Measuring the economic impact of social innovation

How do we measure impact?
How do we measure social impact?

A few weeks ago, someone asked me how social innovation has affected the economy and, more specifically, how that compares to technology innovation. Nothing obvious came to mind. After some serious thought and a thorough search of my favourite sites on social innovation, social metrics and SROI (social return on investment), I still hadn’t found any documentation that made any claims about it. This remains an important area of work to flesh out for those involved in the social innovation/social enterprise dialogue.

However, as of now, there exists no standard social measurement in Canada. Why not?

Social innovation, as we’re now defining it, has not been tracked long enough under an economic rubric — social innovation, in this sense, is not to be confused with the social economy, which has successfully measured the economic impact (more than $10 billion/annum) of “non-profits.” Nor is it to be confounded with Corporate Social Responsibility, which has its own way of tracking SROI.

That said, there are tools currently being used in the US and the UK, such as REDF’s SROI Collection in the States or SROI-UK. Not one, however, is considered the go-to, likely because no single index is relevant across the board.

For those interested in learning more about social metrics, the discussion is happening – we’re now seeing, seminars, panels or entire conferences, such as the Skoll Foundation’s Fifth Annual Conference of Social Entrepreneurs: Measuring Social Impact, dedicated to going deep with this topic.

We’re also discussing the subject at this year’s Social Entrepreneurship Summit, on November 17th at the MaRS Centre. Nigel Biggar, the Director of the Social Performance Measurement Centre at the Grameen Foundation will be presenting on what the Foundation is doing in terms of impact metrics.

So how did I respond to the initial inquiry? I’m hoping my answer may be a starting point for additional suggestions and commentary:

The concept of social innovation as we’re defining it now, has not really been around long enough to track mass economic trends across the board. The UK is much further ahead, but still not subscribing to a standard reporting system or return on investment framework for social innovation. The thinking has largely been discussed in terms of “blended value” (coined by Jed Emerson, Senior Fellow at the Generation Foundation), and not the economic impact of social innovation by itself, since that would slightly miss the mark of the purpose. The literature is pretty consistent in this sense, generally talking about a double impact. Moreover, I think that “traditional” innovations (such as medical, material and digital) that have been applied to mitigating social issues (such as health-related, poverty and education) have not been historically categorized and measured as “social innovations.” Finally, most of the measurements under the SROI label are measuring the impact of double/triple bottom line enterprises, which aren’t necessarily “innovations.”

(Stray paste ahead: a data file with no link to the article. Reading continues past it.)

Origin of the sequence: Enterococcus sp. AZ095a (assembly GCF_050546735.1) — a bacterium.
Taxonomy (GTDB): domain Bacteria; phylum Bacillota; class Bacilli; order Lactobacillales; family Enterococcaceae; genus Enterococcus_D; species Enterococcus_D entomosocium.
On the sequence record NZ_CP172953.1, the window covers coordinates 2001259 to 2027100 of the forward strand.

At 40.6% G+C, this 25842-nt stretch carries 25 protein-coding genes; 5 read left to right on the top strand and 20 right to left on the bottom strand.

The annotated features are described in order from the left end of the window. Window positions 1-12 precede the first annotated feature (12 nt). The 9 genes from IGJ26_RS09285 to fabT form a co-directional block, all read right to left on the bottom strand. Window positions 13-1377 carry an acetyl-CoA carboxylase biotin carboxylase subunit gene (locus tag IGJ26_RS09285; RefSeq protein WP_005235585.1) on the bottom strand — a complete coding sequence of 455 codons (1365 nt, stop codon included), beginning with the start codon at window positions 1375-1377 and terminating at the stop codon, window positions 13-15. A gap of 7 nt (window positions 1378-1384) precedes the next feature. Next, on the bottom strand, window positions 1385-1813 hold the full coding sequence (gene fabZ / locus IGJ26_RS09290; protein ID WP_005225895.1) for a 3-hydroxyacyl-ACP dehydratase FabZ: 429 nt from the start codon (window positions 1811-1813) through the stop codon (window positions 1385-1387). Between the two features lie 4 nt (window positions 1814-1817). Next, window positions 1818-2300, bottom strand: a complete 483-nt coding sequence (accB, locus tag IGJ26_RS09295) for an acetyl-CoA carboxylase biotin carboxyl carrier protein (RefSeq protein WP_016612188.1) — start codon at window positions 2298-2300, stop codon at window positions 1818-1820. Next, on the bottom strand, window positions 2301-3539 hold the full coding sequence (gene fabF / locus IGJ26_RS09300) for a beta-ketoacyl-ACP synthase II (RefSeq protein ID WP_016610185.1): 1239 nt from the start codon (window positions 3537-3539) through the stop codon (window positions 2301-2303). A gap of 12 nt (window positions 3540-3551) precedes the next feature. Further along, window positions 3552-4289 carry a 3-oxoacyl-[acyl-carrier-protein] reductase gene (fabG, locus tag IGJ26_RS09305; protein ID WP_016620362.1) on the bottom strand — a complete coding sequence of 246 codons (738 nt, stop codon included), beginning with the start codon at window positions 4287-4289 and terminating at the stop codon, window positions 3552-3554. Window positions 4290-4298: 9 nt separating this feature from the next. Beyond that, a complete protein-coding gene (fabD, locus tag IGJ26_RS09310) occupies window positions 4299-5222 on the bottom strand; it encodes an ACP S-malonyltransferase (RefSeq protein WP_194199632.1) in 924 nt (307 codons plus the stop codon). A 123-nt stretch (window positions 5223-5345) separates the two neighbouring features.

Social innovation was built on many things, namely a robust social economy and community economic development, which focus on economic impact, but from a non-profit point of view, which again doesn’t necessarily consider the innovation. On the other hand, you have people like Bill Gates funding the application of traditional innovative models and products to the developing world, thereby creating new markets where big companies wouldn’t otherwise go.

The closest thing that I think we could consider is an argument like Richard Florida’s creative cities or the Tamarack Institute’s Vibrant Communities, which essentially argue that creativity, collaboration and innovation in the social sector as well as the business sector make for stronger, more resilient economies.

Another angle could be to look into sector-specific accomplishments, like the greening of businesses strengthening the economy while mitigating climate impacts.

There’s also a deductive argument one could make about social sector innovation, such as Malcolm Gladwell’s article about Million Dollar Murray: a homeless man whose “bill” if you were to tally all of the social services he used, came to more than one million dollars. Although this example is more reflective of activity in the social economy, it is definitely linked to social innovation. In other words, if there were an innovative model to mitigate poverty, what would be the cost savings to the economy?

Currently, there’s nothing obvious or standard (yet) around the economic impact of social innovation. While there is emerging literature on the financial return of social entrepreneurship, it’s just one corner of social innovation.

Hope this helps… The search continues every day…

SiG@MaRS, along with its partners, actively seeks to push this agenda forward hoping to achieve a standard that is inclusive, organic and intuitive.

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